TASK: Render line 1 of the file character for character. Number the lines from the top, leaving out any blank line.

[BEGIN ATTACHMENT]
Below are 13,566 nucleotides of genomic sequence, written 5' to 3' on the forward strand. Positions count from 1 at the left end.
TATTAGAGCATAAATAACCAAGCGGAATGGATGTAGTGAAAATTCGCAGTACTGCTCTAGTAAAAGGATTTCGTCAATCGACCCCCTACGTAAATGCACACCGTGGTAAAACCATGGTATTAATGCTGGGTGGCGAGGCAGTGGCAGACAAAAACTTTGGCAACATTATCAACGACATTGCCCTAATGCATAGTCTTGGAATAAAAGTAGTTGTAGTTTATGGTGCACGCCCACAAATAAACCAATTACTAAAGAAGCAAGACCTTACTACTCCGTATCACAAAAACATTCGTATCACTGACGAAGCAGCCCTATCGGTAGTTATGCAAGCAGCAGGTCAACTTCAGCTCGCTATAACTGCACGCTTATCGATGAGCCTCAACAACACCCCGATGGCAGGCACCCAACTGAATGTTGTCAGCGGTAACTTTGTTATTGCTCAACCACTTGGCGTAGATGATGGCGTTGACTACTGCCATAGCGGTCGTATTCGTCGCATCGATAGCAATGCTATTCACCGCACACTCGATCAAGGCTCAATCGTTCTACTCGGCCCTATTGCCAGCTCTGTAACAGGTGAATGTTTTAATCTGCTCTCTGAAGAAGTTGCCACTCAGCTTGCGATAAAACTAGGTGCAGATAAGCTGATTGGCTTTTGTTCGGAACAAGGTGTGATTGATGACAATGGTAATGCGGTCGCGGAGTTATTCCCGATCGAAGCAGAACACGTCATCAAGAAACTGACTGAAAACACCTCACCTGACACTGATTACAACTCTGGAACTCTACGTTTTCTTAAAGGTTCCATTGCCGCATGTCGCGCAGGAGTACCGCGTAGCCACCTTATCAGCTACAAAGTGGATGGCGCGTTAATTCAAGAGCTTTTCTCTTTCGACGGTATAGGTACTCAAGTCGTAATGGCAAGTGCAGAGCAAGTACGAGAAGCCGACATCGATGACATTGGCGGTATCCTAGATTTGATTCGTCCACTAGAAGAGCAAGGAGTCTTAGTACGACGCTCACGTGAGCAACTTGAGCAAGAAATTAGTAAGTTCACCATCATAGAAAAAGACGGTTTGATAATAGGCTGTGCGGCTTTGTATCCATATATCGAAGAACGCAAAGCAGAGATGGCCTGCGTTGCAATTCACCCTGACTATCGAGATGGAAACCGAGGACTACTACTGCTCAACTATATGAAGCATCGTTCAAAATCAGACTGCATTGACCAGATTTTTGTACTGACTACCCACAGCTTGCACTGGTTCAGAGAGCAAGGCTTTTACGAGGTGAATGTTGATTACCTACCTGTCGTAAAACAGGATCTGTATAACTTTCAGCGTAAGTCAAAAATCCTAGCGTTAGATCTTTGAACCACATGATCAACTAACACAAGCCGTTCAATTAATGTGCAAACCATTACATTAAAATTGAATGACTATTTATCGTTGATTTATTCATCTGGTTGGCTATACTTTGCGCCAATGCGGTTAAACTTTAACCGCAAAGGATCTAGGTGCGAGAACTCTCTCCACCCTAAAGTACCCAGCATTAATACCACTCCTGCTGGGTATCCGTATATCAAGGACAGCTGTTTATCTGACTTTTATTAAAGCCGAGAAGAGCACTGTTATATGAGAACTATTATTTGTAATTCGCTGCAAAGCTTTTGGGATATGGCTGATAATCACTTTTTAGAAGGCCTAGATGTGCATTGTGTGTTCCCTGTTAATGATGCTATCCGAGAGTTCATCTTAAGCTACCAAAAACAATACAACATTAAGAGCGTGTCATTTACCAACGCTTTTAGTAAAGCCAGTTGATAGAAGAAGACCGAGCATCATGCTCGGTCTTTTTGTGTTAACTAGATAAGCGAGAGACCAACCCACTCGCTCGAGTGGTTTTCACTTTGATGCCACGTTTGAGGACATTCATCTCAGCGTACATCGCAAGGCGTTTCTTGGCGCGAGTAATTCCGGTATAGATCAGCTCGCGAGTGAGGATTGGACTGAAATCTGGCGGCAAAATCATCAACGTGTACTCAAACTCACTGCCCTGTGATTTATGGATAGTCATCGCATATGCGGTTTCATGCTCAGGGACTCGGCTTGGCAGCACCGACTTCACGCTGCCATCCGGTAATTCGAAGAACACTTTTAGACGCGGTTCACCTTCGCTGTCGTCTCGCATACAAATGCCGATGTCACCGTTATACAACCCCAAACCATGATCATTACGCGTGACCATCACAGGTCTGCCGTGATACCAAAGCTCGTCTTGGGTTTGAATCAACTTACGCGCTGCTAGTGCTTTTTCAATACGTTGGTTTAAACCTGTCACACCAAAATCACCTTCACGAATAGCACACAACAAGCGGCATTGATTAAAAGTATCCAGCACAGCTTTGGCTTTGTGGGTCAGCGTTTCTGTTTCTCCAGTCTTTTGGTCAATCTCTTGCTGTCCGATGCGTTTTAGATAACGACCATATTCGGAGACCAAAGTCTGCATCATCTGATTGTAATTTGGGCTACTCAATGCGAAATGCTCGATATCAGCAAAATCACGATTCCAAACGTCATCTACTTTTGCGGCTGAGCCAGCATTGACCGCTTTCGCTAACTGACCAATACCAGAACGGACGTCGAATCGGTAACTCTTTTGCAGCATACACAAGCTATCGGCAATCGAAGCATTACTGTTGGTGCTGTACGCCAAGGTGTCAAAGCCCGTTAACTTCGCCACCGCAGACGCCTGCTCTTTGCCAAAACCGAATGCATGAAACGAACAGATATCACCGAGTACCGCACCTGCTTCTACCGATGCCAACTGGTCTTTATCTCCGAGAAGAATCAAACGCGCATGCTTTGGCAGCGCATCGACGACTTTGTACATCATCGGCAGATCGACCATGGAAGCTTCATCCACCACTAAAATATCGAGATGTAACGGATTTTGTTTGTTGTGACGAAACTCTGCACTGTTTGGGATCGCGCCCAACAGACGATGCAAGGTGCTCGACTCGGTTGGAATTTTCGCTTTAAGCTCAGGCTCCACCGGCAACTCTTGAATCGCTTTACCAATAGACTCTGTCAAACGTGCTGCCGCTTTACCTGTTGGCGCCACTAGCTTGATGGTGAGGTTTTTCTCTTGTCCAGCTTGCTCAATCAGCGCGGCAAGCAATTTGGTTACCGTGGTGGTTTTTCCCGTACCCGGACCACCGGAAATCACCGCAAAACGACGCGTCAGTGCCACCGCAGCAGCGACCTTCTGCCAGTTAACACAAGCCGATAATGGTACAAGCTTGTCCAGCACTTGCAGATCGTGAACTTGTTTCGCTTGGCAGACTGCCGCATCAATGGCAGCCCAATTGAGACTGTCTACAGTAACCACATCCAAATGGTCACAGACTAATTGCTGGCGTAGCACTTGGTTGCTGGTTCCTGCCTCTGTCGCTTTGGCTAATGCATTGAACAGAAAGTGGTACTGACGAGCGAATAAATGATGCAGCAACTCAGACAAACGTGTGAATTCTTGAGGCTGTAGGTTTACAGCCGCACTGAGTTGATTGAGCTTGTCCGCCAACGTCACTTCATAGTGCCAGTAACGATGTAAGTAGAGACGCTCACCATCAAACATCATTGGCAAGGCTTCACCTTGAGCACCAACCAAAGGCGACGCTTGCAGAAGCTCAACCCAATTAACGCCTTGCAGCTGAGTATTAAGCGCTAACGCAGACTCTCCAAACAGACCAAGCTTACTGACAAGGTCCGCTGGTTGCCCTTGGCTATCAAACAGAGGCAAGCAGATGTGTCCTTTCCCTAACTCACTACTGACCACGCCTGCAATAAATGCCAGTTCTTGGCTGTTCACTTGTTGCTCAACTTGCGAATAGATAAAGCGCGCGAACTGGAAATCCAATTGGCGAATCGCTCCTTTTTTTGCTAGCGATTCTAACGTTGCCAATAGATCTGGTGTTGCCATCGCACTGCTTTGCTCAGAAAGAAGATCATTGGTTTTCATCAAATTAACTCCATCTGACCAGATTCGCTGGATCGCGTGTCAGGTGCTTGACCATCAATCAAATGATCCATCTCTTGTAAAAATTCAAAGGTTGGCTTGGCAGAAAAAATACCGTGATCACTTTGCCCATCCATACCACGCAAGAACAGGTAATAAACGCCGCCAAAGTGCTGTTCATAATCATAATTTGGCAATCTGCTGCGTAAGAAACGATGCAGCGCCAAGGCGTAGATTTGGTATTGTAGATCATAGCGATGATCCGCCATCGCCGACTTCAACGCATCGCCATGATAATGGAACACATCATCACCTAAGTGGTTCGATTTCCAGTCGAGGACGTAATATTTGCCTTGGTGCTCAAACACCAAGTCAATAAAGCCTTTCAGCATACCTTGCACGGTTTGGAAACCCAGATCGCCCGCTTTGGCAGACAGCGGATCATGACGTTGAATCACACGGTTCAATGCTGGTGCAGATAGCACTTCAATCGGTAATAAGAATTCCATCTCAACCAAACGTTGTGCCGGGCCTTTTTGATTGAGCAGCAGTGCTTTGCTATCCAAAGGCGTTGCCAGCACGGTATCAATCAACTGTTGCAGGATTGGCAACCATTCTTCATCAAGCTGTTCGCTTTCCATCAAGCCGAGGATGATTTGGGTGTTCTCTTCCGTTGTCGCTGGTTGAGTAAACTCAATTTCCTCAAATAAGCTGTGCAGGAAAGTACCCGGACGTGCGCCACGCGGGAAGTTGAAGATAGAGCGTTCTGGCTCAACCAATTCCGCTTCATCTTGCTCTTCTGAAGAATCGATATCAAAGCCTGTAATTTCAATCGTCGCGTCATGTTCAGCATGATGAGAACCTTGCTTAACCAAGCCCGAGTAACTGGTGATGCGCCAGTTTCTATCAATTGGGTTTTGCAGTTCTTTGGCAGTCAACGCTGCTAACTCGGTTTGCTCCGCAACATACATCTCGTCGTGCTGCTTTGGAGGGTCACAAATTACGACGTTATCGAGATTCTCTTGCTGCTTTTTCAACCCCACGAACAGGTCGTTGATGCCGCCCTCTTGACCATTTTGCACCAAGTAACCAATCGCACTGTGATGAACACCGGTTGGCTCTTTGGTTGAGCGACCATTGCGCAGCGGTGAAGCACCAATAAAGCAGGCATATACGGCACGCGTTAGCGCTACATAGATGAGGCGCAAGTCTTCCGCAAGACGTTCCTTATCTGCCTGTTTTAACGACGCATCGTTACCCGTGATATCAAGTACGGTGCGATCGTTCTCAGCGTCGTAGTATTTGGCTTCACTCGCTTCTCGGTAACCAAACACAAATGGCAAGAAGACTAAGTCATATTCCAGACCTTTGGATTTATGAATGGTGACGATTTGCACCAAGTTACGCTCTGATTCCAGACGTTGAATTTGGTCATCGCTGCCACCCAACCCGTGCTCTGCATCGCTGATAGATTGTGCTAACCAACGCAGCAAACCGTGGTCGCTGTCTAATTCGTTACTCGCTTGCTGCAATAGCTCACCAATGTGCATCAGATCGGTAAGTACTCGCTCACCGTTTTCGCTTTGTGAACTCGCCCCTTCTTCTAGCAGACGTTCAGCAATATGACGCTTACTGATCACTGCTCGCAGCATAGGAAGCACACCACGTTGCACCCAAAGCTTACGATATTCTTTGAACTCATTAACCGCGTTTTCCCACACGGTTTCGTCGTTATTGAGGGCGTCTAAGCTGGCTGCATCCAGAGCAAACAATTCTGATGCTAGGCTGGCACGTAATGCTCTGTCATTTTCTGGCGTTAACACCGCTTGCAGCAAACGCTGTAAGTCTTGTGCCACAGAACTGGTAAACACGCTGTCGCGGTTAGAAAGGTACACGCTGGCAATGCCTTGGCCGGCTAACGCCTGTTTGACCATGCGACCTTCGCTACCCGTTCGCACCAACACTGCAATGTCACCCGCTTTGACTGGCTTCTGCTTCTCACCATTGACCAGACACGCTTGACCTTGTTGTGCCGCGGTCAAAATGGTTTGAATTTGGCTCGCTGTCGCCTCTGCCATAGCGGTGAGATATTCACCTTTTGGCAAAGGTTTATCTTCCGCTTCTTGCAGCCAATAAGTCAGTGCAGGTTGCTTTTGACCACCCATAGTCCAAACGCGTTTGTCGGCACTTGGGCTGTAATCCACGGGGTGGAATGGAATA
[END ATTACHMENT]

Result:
Below are 13,566 nucleotides of genomic sequence, written 5' to 3' on the forward strand. Positions count from 1 at the left end.